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Southeast Region

southeast-minnesota-mapSoutheast Minnesota is a health care and agricultural powerhouse. The region is home to the renowned Mayo Clinic and some of the world's most recognized food companies and brands.

Advanced manufacturing is especially strong here, with machinery, chemicals, and electronics among the top products.

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Openings and Opportunities

9/26/2016 9:47:04 AM

Over the last six years, Southeast Minnesota has seen a marked increase in the number of job vacancies, jumping by almost 5,000 job openings from 3,180 in the second quarter of 2010 to 8,174 in the second quarter of 2016 – a 157 percent increase. With the exception of 2014, there appears to be a seasonal decline in the number of vacancies from the second to the fourth quarter each year. This makes sense as many seasonal jobs – like leisure and hospitality jobs – get eliminated as the weather cools and summer ends (Figure 1).

Vacancy Trends - Southeast Minnesota

Though the general trend has been pointing upward, the most significant change came from the fourth quarter of 2014 to the second quarter of 2015 in which the number of vacancies leaped by 4,519. This was reflected by a concurrent increase in the number of filled jobs. According to DEED’s Quarterly Census of Employment and Wages, the second quarter of 2015 saw 3,054 jobs gained from establishment openings and an additional 15,320 jobs gained from expansions; there were only 8,660 job losses from closings and contractions.

While it is great to have so many vacancies in the region, one defining characteristic of the openings is the high percentage that are part-time. As seen in Table 1, the three occupational groups that have the highest number of openings also have high percentages being part-time. In fact, of all the openings, 42 percent (3,395) are part-time, compared to 35 percent statewide. More than likely, these part-time openings do not offer benefits such as health insurance. An additional 14 percent (1,144) of the vacancies are temporary or seasonal (Table 1).

Vacancies by Occupational Group

Another issue: Some of the jobs in the top six occupational groups with the highest numbers of vacancies pay less than the wages needed for the typical family to meet basic cost of living needs, which currently rests at $15.65 per hour. People looking for work at family-sustaining wages may have a hard-time finding these higher paying openings.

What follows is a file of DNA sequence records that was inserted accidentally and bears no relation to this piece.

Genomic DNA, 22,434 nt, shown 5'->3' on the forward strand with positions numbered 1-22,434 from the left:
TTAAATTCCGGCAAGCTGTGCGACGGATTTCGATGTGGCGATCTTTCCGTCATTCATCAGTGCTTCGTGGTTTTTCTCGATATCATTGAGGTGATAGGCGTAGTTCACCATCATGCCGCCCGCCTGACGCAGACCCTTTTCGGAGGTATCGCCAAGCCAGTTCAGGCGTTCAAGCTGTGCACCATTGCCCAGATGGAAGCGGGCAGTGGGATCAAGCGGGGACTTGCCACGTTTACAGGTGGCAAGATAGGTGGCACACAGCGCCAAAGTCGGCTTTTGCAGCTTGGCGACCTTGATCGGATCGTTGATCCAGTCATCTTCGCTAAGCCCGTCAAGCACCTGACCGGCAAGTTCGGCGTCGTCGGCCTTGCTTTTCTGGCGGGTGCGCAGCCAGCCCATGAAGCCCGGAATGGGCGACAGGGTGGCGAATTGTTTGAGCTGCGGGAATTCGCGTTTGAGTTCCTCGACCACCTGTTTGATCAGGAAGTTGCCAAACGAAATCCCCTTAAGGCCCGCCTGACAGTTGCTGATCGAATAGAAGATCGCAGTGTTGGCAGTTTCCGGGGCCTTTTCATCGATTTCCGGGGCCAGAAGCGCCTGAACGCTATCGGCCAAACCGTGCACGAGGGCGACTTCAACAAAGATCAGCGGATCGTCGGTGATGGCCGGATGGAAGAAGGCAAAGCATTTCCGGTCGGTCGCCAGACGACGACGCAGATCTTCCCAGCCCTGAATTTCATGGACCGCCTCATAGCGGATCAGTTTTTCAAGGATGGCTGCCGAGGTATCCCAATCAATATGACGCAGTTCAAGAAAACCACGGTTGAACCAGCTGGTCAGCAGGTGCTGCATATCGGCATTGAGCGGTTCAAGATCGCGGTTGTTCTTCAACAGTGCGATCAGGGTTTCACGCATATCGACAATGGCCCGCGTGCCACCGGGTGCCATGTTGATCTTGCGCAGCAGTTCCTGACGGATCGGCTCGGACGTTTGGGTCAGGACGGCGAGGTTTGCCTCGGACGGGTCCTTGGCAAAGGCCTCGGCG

The sales and related occupational group has the second largest number of openings in the region, with a median wage offer of $10.89. However, DEED’s Occupational Employment Statistics (OES) data tool shows that the low wages are largely driven by the large numbers of employment for retail salespersons and cashiers, which have median wages of $10.45 and $9.50, respectively.

There are also specific jobs within sales and related which have median wages that are considerably higher, including sales engineers ($38.04), real estate brokers ($34.95), and sales representatives for technical and scientific products in wholesale and manufacturing ($33.85). Additionally, specific jobs in sales and related have very high 90th percentile wages, including insurance sales agents, which top the pay scale with a 90th percentile wage of $87.13. Even some of those jobs with low median wages have much higher 90th percentile wages, such as retail salespersons whose wages jump from a median of $10.45 to a 90th percentile of $21.00, just over a 100 percent increase (Table 2).

Wages for Specific Occupations in Sales and Related Fields

Additionally, the Job Vacancy Survey data (Table 1) also show that education and experience have a significant impact on median wage offers. Of those vacancies with the highest percentages requiring post-secondary education, median wage offers ranged from $23.65 to $32.31; while they range from $19.00 to $32.31 for those with the highest percentages requiring one or more years’ experience.

Southeast Minnesota is ripe with vacancies, but with a wide range of characteristics, education and experience requirements and wage offers. Job seekers need to explore more detail to see which openings fit best. Some vacancies may not be ideal for those looking for work if they are part-time and/or seasonal and do not have high median wage offers. However, these same vacancies may be exactly what some job seekers are seeking for the same reasons, as they may want part-time work to gain work experience (young people just starting out in the work world), supplemental income (those paying off student loans), or a stepping stone to move up into those 90th percentile wage brackets (someone looking to work their way up to management within a company).

For More Information

Contact Mark Schultz.

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